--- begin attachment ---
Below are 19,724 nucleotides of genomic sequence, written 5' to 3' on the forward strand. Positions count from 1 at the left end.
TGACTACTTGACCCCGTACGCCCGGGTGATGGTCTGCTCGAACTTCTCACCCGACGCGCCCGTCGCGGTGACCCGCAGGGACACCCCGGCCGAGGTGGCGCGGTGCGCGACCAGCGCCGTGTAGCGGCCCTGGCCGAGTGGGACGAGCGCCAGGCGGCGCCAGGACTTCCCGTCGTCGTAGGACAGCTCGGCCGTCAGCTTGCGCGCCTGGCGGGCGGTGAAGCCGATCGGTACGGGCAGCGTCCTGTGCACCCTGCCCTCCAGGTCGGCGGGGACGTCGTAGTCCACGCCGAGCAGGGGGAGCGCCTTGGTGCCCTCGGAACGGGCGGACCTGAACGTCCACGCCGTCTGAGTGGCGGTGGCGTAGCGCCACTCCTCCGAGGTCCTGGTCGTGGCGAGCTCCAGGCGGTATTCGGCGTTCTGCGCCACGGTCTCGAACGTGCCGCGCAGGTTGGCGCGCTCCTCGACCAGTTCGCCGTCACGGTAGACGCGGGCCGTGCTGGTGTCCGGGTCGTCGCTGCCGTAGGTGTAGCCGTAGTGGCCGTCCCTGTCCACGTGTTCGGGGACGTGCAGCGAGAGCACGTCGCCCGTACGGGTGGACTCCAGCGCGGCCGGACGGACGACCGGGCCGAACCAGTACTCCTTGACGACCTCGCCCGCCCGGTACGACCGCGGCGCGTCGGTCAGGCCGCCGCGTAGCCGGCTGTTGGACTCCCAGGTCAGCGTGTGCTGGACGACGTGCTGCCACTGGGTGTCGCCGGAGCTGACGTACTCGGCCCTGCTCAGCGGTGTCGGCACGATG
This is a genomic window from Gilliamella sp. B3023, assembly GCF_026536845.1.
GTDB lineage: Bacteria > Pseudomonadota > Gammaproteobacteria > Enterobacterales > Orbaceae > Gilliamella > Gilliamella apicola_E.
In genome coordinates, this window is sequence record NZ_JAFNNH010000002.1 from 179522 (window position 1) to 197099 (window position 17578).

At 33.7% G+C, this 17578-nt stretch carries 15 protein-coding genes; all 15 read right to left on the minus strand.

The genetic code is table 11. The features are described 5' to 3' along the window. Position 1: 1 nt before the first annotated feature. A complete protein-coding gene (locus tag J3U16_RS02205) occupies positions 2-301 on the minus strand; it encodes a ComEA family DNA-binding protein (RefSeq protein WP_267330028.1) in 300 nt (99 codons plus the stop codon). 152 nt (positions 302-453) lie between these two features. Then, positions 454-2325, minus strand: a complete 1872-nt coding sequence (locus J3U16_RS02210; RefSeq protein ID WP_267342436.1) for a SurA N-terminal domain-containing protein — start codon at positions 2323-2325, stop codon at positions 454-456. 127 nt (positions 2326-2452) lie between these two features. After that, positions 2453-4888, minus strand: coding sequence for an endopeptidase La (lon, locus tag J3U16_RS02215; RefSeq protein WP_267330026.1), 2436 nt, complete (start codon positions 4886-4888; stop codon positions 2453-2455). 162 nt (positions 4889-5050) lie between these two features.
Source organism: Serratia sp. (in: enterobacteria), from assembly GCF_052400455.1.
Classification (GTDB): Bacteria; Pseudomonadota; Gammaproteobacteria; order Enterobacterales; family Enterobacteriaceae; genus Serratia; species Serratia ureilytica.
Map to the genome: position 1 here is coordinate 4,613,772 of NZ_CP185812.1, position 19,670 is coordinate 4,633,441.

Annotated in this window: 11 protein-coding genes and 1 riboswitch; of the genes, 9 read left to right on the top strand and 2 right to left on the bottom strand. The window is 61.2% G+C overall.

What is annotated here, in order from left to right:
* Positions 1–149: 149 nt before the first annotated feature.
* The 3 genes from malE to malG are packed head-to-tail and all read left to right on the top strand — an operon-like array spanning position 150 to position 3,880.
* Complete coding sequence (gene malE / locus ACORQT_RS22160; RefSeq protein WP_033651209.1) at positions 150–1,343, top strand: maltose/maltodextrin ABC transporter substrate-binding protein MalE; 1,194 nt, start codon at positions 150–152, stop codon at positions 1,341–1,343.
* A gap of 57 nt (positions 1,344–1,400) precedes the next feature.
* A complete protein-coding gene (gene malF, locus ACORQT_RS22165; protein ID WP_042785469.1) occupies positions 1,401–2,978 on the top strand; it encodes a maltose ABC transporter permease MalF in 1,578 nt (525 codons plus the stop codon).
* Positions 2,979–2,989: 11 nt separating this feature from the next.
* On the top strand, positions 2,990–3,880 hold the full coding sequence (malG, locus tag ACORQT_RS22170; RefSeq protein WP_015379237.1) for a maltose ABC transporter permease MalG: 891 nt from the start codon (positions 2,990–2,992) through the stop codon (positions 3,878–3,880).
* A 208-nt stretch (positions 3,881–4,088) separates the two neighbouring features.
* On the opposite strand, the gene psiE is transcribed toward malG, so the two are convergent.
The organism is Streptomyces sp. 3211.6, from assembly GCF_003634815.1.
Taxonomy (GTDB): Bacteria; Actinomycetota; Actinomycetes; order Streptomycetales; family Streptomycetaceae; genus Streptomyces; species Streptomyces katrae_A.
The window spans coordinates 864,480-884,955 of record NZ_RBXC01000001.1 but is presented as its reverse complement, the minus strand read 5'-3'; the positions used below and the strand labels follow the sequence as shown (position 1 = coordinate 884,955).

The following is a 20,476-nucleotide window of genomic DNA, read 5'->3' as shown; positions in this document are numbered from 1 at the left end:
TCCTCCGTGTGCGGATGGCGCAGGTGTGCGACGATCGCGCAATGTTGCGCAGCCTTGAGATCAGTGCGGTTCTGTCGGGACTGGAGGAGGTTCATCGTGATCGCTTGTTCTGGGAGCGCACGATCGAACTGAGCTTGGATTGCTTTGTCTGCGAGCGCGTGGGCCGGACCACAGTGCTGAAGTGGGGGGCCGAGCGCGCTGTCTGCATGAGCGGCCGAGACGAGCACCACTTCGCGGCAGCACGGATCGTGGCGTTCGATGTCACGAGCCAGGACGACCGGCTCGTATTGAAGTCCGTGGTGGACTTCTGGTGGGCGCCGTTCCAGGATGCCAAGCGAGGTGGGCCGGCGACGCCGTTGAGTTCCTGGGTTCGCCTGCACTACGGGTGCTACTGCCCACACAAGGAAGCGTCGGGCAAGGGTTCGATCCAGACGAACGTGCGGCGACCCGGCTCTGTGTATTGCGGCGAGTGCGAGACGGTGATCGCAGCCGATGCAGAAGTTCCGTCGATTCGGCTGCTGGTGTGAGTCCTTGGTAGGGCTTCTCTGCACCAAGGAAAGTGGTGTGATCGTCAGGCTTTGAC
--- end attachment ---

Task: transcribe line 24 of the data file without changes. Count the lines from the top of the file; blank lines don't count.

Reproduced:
The window spans coordinates 864,480-884,955 of record NZ_RBXC01000001.1 but is presented as its reverse complement, the minus strand read 5'-3'; the positions used below and the strand labels follow the sequence as shown (position 1 = coordinate 884,955).